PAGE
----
On November 7, 1864, President Davis unveiled a surprise in his otherwise predictable address to the Confederate Congress.  He argued that the use of slaves in noncombatant roles for limited periods had not worked as well as expected, so he asked the Confederate Congress to purchase 40,000 slaves to be used for extended tours of noncombatant duty.  The “due compensation” for the increased hazards and commitment should be emancipation at the end of their loyal service.  Davis did not request authorization to use the slaves as soldiers, but he held out that possibility if the only alternative was “subjugation” of the Confederacy.  The Confederate Congress did not act on the plan, but the issue of arming the slaves was thereafter debated vigorously until the end of the war.

Opposition to arming the slaves remained strong, led in the press by the Richmond Examiner and the Charleston Mercury, and in the political arena by Congressman R. M. T. Hunter of Virginia, speaker pro tem of the Confederate Senate, and Governors Zebulon Vance of North Carolina and Joe Brown of Georgia.  Howell Cobb warned, “If slaves will make good soldiers[, then] our whole theory of slavery is wrong.”  On the other hand, most of Davis’s cabinet supported the policy, although Secretary of War James Seddon was unenthusiastic.

As the Confederate military situation went from bad to worse in the winter of 1864-1865, President Davis sent Confederate Congressman Duncan Kenner of Louisiana, a long-time advocate of arming slaves, on a secret diplomatic mission in late January 1865.  In a last ditch effort to convince Britain and France to issue formal recognition of Confederate independence, Davis was willing to offer emancipation of the slaves.  Through indirect channels, Napoleon III of France deferred to Britain, whose prime minister, Lord Palmerston, resolutely refused.  Although disappointed by the outcome of the Kenner mission (which had become publicly known), it was the failure of the Hampton Roads Peace Conference in early February—a final attempt to secure Confederate independence and a negotiated end to the war—that amplified the call for arming the slaves.  Mass meeting were held across the Confederacy at which, amidst a general show of Southern patriotism, the radical policy was supported.

On February 10, 1865, Ethelbert Barksdale of Mississippi introduced a bill on the floor of the Confederate Congress to arm the slaves.  Within days, General Robert E. Lee, commander of the Confederate armed forces, endorsed the measure and the Davis administration put its authority behind the bill.  Former foes in the press, like the Richmond Examiner, now switched their editorial position to favor arming the slaves.  The bill passed on March 13, but with opposition still substantial (winning by just a vote in the Senate) and without rewarding the armed slaves with emancipation.  However, on March 23, the Davis administration’s executive order to implement the act added the stipulations that a slave must agree to enlistment and that his master must consent in writing to grant him, “as far as he may, the rights of a freedman.”  The executive order also required that the black soldiers receive equal treatment with their white comrades.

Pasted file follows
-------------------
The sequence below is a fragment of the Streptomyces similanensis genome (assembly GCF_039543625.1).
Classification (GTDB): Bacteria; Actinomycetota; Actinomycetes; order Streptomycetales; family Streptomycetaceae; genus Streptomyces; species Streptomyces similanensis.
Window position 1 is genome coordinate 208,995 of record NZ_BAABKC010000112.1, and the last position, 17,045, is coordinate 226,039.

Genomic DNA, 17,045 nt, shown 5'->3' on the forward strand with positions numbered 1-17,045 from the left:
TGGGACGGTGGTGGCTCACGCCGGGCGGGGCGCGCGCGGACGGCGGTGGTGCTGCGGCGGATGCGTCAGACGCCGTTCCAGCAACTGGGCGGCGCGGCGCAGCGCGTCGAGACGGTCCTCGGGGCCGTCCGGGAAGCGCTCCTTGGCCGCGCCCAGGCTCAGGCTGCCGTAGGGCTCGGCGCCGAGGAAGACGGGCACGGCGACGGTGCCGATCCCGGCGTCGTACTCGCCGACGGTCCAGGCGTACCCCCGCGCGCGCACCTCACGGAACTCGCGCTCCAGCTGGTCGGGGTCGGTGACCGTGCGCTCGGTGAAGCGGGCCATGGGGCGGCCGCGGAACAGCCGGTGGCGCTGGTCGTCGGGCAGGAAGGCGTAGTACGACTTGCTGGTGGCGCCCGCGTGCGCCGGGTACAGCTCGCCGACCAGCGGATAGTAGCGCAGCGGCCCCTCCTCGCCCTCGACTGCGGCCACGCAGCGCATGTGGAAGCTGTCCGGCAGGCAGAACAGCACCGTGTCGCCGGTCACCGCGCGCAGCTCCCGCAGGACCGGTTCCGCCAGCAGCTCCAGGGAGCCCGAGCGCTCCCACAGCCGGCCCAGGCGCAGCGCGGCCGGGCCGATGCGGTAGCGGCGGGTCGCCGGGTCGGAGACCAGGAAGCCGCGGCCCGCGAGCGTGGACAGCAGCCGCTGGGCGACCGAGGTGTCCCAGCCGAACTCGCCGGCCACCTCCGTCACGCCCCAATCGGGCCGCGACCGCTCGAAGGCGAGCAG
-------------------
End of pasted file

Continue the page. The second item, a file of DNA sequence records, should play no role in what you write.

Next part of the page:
The recruitment of black Confederate soldiers began, with the first black company formed in Richmond on March 25.  The Confederate capital fell just over one week later, and General Lee surrendered to the Union commander, General Ulysses S. Grant, on April 9, 1865.  To most white Confederates, the arming of black slaves and their promised emancipation was a desperate measure taken out of military necessary in the final days of the Civil War.  It did not offer emancipation to all of the slaves, nor did it abolish slavery as an institution.  The latter was accomplished after the war by the Thirteenth Amendment to the U.S. Constitution in December 1865, with much reluctance on the part of white politicians in the South.

Robert C. Kennedy




“Impetuous Charge of the First Colored Rebel Regiment"
November 22, 2017







Home | About | Contact || Access | Features 

Website design © 2001-2008 HarpWeek, LLC
All Content © 1998-2008 HarpWeek, LLC
Please submit questions to webmaster@harpweek.com